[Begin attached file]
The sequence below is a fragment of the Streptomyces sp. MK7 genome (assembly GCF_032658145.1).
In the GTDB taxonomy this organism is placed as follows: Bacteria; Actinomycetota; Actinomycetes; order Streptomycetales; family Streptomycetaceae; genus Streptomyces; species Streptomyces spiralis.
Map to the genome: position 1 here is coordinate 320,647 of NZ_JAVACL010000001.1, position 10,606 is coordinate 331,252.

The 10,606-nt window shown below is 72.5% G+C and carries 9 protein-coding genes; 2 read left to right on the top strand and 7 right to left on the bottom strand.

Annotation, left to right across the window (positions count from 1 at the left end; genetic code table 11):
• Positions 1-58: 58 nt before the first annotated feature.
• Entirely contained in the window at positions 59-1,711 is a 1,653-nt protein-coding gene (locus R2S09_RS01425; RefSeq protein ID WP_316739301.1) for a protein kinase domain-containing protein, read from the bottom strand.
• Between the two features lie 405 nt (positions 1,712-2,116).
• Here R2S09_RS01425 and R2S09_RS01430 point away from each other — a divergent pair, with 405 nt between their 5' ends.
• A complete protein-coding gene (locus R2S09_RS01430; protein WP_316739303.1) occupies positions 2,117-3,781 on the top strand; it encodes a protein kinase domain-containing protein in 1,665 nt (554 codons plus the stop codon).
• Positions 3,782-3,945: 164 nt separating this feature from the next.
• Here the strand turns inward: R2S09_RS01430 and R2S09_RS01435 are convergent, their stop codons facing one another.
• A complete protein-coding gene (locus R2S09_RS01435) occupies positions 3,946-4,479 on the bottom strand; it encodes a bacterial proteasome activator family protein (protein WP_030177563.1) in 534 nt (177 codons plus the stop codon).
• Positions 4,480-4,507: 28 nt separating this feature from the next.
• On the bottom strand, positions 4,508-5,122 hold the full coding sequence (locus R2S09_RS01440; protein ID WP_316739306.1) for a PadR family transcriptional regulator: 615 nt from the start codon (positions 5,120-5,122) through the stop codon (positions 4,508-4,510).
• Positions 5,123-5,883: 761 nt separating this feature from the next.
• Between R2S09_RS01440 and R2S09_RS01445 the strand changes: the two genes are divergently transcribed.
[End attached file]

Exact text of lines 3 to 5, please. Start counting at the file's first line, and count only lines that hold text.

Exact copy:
Map to the genome: position 1 here is coordinate 320,647 of NZ_JAVACL010000001.1, position 10,606 is coordinate 331,252.

The 10,606-nt window shown below is 72.5% G+C and carries 9 protein-coding genes; 2 read left to right on the top strand and 7 right to left on the bottom strand.

Annotation, left to right across the window (positions count from 1 at the left end; genetic code table 11):